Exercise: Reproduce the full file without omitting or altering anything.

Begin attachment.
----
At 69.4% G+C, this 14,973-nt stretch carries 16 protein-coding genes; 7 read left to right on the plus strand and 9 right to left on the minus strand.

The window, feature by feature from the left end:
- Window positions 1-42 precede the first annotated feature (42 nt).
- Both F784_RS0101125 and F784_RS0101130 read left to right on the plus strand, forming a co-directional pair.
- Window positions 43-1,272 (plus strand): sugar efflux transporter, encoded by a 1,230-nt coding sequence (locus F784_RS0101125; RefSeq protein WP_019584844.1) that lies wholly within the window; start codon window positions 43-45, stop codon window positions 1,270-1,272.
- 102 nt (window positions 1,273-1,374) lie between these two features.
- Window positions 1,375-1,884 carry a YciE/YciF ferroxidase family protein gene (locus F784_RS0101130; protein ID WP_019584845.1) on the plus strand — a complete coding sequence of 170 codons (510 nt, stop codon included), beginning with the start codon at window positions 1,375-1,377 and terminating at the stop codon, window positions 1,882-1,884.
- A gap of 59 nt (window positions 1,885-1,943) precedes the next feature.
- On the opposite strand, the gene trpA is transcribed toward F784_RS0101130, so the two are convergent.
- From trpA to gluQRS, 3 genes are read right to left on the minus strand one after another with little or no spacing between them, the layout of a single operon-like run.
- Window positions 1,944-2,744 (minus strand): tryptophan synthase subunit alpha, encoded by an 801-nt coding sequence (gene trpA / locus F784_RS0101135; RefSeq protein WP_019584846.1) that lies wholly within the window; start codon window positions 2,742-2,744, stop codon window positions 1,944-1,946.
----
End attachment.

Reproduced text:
At 69.4% G+C, this 14,973-nt stretch carries 16 protein-coding genes; 7 read left to right on the plus strand and 9 right to left on the minus strand.

The window, feature by feature from the left end:
- Window positions 1-42 precede the first annotated feature (42 nt).
- Both F784_RS0101125 and F784_RS0101130 read left to right on the plus strand, forming a co-directional pair.
- Window positions 43-1,272 (plus strand): sugar efflux transporter, encoded by a 1,230-nt coding sequence (locus F784_RS0101125; RefSeq protein WP_019584844.1) that lies wholly within the window; start codon window positions 43-45, stop codon window positions 1,270-1,272.
- 102 nt (window positions 1,273-1,374) lie between these two features.
- Window positions 1,375-1,884 carry a YciE/YciF ferroxidase family protein gene (locus F784_RS0101130; protein ID WP_019584845.1) on the plus strand — a complete coding sequence of 170 codons (510 nt, stop codon included), beginning with the start codon at window positions 1,375-1,377 and terminating at the stop codon, window positions 1,882-1,884.
- A gap of 59 nt (window positions 1,885-1,943) precedes the next feature.
- On the opposite strand, the gene trpA is transcribed toward F784_RS0101130, so the two are convergent.
- From trpA to gluQRS, 3 genes are read right to left on the minus strand one after another with little or no spacing between them, the layout of a single operon-like run.
- Window positions 1,944-2,744 (minus strand): tryptophan synthase subunit alpha, encoded by an 801-nt coding sequence (gene trpA / locus F784_RS0101135; RefSeq protein WP_019584846.1) that lies wholly within the window; start codon window positions 2,742-2,744, stop codon window positions 1,944-1,946.